Voices from the Field features contributions from scholars and practitioners highlighting new research, thinking, and approaches to development challenges. This article is authored by Jacqueline O’Neill, director of the Institute for Inclusive Security, where she works with leaders in the United States and at the UN, NATO, and elsewhere around the world to increase the inclusion of women in peace and security processes.
When Colombian President Juan Manuel Santos awoke to news that he’d won the Nobel Peace Prize, he dedicated it to the millions of victims of Colombia’s fifty-two-year-long conflict.
He chose also to share it with the many who work for peace. That includes Colombian women who struggled to end the war and build just and enduring stability. As is often the case throughout the world, the role women played was not nearly as visible as men’s, but was no less significant.
Under Santos’ leadership, and because of collaboration between men and women on both sides of the negotiating table, Colombia reached an agreement that sets a global precedent for inclusion and political participation of historically marginalized groups, particularly women and LGBTI communities.
Their accomplishments are now at risk: opponents of the accord led a successful campaign encouraging the population to reject the agreement in last week’s referendum, and many are urging repeal of those inclusive provisions, promoting instead the concept of traditional “family values.”
The awarding of the Nobel Prize is an opportunity to reinforce elements that make Colombia’s achievements unique and to protect them from getting cut out of a potential revised peace deal. Time and again, global experiences prove that a failure to account for the marginalization of vulnerable groups as a driver of violent conflict—and to address it directly in peace agreements—can spell long-term disaster. Colombia is on the verge of getting it right, and can scarcely afford to sacrifice the very components that represent its strongest hope.
The Colombian people set precedents in crafting the process that led to the agreement, and in shaping the content of the deal itself.
During negotiations, parties heard direct testimony from victims of violence perpetuated by both sides. In possibly the first official intervention of its kind, victims—including thirty-six women who accounted for more than 60 percent of participants—described their trauma and pain, as well as their hopes for the future. In awarding the prize, the Nobel Committee emphasized the profound impression this testimony made. Observers note that it was women who kept the plight of the war’s victims—now addressed in detail in the accords—in the public eye.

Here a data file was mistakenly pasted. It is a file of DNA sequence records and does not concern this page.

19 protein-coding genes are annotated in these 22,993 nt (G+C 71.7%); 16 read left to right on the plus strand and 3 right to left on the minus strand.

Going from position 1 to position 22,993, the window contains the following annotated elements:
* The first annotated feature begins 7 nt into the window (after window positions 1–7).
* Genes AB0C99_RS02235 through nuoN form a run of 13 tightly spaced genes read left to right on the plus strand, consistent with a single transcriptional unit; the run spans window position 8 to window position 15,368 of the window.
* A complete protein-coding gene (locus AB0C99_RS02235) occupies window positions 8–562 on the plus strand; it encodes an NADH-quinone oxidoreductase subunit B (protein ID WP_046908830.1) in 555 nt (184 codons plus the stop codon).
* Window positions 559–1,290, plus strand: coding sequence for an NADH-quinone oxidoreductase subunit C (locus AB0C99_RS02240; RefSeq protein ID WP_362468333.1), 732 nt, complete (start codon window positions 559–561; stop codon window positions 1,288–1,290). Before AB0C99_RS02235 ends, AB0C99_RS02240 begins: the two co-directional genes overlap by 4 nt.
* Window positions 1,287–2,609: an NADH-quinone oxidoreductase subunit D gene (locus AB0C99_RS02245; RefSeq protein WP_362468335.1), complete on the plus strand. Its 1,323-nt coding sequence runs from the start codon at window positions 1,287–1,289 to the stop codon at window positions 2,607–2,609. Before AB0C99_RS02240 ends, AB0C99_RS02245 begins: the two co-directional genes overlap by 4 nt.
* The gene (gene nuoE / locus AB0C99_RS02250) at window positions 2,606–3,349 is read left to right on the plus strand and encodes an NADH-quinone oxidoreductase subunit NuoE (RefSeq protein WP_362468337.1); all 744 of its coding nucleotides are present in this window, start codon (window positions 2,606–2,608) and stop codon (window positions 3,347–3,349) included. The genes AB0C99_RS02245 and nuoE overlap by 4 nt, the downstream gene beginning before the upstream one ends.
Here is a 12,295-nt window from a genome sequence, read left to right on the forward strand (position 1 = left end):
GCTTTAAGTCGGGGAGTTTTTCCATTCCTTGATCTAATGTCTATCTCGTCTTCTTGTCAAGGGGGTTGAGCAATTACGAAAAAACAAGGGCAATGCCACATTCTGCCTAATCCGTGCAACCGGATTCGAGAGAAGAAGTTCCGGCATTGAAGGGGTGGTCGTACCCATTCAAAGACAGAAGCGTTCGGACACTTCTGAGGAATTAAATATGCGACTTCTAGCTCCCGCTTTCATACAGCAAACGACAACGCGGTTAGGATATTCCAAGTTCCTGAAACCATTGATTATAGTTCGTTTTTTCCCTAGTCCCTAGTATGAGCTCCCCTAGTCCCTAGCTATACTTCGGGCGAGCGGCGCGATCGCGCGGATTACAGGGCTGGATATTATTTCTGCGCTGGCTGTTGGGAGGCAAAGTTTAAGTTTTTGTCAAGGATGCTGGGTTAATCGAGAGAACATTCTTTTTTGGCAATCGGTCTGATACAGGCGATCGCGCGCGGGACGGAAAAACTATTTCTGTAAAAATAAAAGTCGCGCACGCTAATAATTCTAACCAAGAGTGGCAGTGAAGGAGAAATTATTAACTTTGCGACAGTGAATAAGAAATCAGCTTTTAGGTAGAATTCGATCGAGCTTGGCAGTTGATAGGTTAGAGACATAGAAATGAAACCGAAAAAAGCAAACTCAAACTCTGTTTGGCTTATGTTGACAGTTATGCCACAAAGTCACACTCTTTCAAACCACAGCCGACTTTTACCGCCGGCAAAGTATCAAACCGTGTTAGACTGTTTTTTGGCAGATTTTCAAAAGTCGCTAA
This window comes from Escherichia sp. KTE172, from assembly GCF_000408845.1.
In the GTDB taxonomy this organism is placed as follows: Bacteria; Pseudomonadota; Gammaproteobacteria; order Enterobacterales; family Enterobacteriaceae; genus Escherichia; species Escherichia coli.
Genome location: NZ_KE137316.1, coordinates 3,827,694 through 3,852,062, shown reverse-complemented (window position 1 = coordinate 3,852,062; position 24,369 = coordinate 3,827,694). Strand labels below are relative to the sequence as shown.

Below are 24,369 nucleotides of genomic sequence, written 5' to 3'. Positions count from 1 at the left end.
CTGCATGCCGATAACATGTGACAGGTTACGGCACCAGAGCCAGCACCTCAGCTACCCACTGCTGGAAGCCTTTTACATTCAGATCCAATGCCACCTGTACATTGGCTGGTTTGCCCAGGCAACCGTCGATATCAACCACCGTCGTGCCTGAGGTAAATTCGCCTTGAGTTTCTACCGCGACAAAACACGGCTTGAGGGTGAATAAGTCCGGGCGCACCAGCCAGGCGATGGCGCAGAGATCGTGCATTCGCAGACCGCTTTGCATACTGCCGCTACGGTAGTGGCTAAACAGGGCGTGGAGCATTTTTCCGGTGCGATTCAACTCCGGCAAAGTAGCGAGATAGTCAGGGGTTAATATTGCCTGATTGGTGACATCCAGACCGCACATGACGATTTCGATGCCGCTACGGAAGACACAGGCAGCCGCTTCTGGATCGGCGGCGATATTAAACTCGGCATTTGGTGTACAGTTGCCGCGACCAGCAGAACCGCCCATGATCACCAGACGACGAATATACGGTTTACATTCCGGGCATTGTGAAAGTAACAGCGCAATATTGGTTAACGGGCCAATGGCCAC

The talks also included for the first time anywhere in the world a gender sub-commission established by negotiators from both sides. Members focused on how every issue on the main negotiating agenda might differently impact men, women, boys, and girls.
From a unique process came unique results. For the first time in such negotiations, the final agreement called for institutional actions to strengthen the political participation of LGBTI movements. It also called for guarantees for economic, social, and cultural rights for women and persons with diverse sexual identities.
Provisions relating specifically to women were no less extraordinary. The agreement called for equal access to rural property for women, and for the promotion of women’s participation in spaces of political representation, decision-making, and conflict resolution. The pact named prevention and protection measures to address specific risks faced by women. And, it called for access to truth and justice as well as measures against impunity—including not giving amnesty for crimes of sexual violence.
As U.S. Institute of Peace expert Virginia Bouvier notes, “[w]omen’s limited engagement at the table provides little sense of their tremendous contributions to the peace process. [They] were participants in secret exploratory talks between the government and the Revolutionary Armed Forces of Colombia (FARC) that produced the current negotiating agenda. In October 2013, a year after the peace talks were announced with a commitment to include under-represented groups, almost 450 women held a National Summit of Women and Peace in Bogota, Colombia’s capital, and demanded a place at the negotiating table for women.”
She noted that, two weeks later, President Santos named two women to the government’s team, accounting for one-fifth of government negotiators, while women made up 10 percent to 20 percent of FARC negotiators. Bouvier reported that women’s groups “have negotiated local ceasefires with armed groups and won the release of hostages. They have pressured insurgents to lifts roadblocks and documented human rights violations. Women have protested budget priorities of local governments and sought solutions to drug trafficking and other illegal activity.” In September, around five hundred women gathered again to celebrate the peace agreement and urge voters to support it.
Most Colombians are acutely aware that the hardest work of building peace is yet to come. The peace agreement is a roadmap, and the Nobel prize is a spark of hope for what is next. What must remain firmly in the minds of all involved is the pivotal role that women, Afro-Colombian, indigenous groups, and LGBTI communities will play in determining whether Colombian achieves peace or returns to devastating war. Making up about half of all country, and nearly 40 percent of the FARC fighters waiting to be demobilized and reintegrated into communities, women hold a big part of this fragile peace in their hands.